In the seniority integration arbitration, the Delta pilots proposed a 7-group Status and Category ratio approach that they argued preserved each pilot group’s pre-merger career expectations. The Northwest pilots proposed an integration based on Date of Hire with conditions and restrictions. In the alternative, they proposed a “Dynamic Seniority List” concept that would create fixed seniority “slots” for each pre-merger pilot group and would populate those slots with only the active pilots from their respective groups, in seniority order. As vacancies arise through attrition, the more junior pilots in the respective group would advance to the more senior vacant slots.

In its Opinion and Award, the Board rejected both Northwest’s DOH and Dynamic List approaches. Instead, it adopted Delta’s Status and Category methodology but based on four categories (widebody captains, narrow body captains, widebody FOs and narrow body FOs) rather than seven. Remember that a Status and Category methodology is only concerned with the number of positions brought to the arbitration, not to individual pilots’ current equipment bid position. The Board also incorporated a Pull-and-Plug mechanism to accommodate the Northwest pilots’ assertion that their higher rate of attrition from retirements should be taken into account. This methodology resulted in removing the oldest 274 Northwest pilots from the Northwest pre-merger list, applying the ratios to the remaining pilots and reinserting the removed pilots directly above the next junior Northwest pilot thereafter. The Board also added some conditions and restrictions that created five year fences around each group’s respective premium aircraft (B777, B747, and B787).
The New Merger Policy
Subsequent to the LCC/AWA merger, the ALPA Merger Policy Review Committee was charged with a review of Merger Policy to reflect lessons learned. After 18 months of work, and with input from pilots involved in the Delta/Northwest merger, the Committee drafted a new Merger Policy which was approved by the Executive Board in May 2009.

The new policy emphasizes the three major components necessary to fully complete a merger:

• a joint collective bargaining agreement (JCBA) and a possible transition agreement,

• an integrated seniority list, and

• a merged MEC, representing a unified pilot group.

The integration of seniority lists is now viewed as one step in the more comprehensive merger process. The merger is a transaction consisting of the seniority integration process, the contract negotiation process, the ratification process and the transition process, all leading to a single pilot group and one MEC.

Under the new Merger Policy, merger committee representatives’ role is to make a strong and focused effort to resolve seniority integration issues, with mediation and final and binding arbitration mandated on unresolved issues. Factors that must be considered in constructing a fair and equitable integrated seniority list in no particular order and with no particular weight include but are not limited to: career expectations, longevity, status and category.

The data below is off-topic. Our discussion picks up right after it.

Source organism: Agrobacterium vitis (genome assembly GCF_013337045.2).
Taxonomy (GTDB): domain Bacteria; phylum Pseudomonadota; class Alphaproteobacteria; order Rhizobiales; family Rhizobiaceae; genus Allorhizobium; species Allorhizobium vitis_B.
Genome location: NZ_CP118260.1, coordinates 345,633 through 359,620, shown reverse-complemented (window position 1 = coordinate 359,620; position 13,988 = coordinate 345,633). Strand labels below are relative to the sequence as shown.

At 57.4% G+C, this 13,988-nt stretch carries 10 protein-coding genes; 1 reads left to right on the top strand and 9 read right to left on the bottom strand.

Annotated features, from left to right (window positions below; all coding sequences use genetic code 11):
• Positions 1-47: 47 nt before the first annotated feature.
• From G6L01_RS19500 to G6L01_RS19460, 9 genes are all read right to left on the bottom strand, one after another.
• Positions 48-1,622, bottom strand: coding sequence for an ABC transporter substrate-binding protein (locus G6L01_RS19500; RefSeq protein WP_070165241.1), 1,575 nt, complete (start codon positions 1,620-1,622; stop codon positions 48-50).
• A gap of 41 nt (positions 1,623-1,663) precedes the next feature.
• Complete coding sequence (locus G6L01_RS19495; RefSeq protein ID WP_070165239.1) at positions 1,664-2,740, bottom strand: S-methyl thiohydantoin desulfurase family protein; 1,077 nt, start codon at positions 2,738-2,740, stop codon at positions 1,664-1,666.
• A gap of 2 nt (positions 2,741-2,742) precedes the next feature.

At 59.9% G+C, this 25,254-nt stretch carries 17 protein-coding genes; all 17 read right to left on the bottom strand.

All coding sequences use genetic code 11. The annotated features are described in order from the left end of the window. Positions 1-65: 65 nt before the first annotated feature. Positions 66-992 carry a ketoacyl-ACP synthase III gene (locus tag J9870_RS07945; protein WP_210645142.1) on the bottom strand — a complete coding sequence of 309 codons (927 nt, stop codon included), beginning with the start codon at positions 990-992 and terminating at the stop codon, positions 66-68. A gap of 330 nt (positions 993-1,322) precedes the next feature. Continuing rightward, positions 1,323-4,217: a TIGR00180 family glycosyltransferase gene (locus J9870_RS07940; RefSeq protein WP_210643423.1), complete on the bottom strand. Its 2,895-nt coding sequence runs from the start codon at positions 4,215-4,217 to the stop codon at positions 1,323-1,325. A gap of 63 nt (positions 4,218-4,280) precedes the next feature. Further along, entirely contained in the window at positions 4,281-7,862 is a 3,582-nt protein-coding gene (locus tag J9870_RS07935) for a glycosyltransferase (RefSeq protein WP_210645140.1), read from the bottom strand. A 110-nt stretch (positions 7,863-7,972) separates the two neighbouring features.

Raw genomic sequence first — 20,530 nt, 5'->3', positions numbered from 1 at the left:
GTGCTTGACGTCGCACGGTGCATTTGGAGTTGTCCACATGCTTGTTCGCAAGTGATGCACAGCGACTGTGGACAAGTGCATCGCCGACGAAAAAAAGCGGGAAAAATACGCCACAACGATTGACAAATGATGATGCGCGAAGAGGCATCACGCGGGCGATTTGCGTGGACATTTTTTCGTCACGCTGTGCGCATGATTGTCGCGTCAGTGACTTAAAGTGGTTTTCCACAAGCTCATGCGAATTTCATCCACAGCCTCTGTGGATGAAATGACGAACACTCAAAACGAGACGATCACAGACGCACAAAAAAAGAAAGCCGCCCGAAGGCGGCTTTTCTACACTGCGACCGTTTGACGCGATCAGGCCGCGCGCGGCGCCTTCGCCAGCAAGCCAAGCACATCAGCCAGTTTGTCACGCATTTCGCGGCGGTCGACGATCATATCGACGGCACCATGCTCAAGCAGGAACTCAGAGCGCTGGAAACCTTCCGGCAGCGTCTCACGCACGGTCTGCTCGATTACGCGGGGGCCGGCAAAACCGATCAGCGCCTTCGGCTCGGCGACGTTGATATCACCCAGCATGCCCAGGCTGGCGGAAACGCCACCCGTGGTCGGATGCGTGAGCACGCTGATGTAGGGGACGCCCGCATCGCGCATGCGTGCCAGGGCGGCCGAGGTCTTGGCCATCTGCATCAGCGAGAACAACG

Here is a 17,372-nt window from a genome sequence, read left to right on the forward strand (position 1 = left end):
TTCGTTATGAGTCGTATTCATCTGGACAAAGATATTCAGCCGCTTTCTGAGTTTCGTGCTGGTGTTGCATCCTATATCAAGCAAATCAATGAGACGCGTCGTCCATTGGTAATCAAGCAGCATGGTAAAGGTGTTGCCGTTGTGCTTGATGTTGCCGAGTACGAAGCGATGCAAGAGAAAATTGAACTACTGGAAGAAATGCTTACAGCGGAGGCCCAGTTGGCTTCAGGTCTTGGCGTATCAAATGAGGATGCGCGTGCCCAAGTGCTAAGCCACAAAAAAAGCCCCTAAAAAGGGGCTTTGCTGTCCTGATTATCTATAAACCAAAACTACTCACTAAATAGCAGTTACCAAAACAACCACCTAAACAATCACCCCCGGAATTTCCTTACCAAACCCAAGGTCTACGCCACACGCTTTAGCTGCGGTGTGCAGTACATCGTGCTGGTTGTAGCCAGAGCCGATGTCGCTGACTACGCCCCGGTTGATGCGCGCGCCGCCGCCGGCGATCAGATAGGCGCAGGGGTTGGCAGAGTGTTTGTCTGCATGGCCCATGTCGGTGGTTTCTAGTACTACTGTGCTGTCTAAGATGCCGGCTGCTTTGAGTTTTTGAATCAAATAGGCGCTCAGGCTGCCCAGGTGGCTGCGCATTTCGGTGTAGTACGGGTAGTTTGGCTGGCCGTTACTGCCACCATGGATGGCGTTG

There are also changes to the seniority list arbitration process. Hearings are now limited to a maximum of 15 nine-hour days of hearings. The default makeup of the Arbitration Board is a panel of three arbitrators, though the merging MECs may agree to revert to a panel of one arbitrator and two pilot neutrals. In the interest of fostering open communications between MECs, new policy language discourages arbitrators from admitting MEC communications as evidence.

What has not changed is that the Integrated Seniority List is not subject to ratification by either MEC or pilot group. Another constant is a pilot’s position relative to his pre-merger brother or sister pilot: your internal relative seniority cannot be changed.

Our Merger’s Timeline
Now that there has been a merger announcement, there is a concise timeline and an orderly process to prepare for integrating the seniority lists.

At the Merger Announcement Date (May 3, 2010), the Merger Committee can begin updating and verifying the employment data of all our pilots. After we have collected the data, we will post the information electronically so that you can validate the data we have collected. If you disagree with the findings with respect to your employment data, you must contest the findings within 20 days of receiving notice from us, with a written statement of fact to support your protest. That challenge can be transmitted via email, and you can request a hearing with us. Within 10 days of the protest, we will notify you of the decision, using the same transmission medium you used.

Within 10 days of the May 3 Merger Announcement Date, the UALMEC will designate our negotiating committee members to serve on the Joint Negotiating Committee for the purpose of jointly negotiating transition agreements, if necessary, and the JCBA.
Within 20 days of the May 3 Merger Announcement Date, the Merger Committee will have finalized the selection of the three impartial arbitrators. Additionally, we will forward the employment data to every non-verified and non-updated pilot. We will also post that data electronically.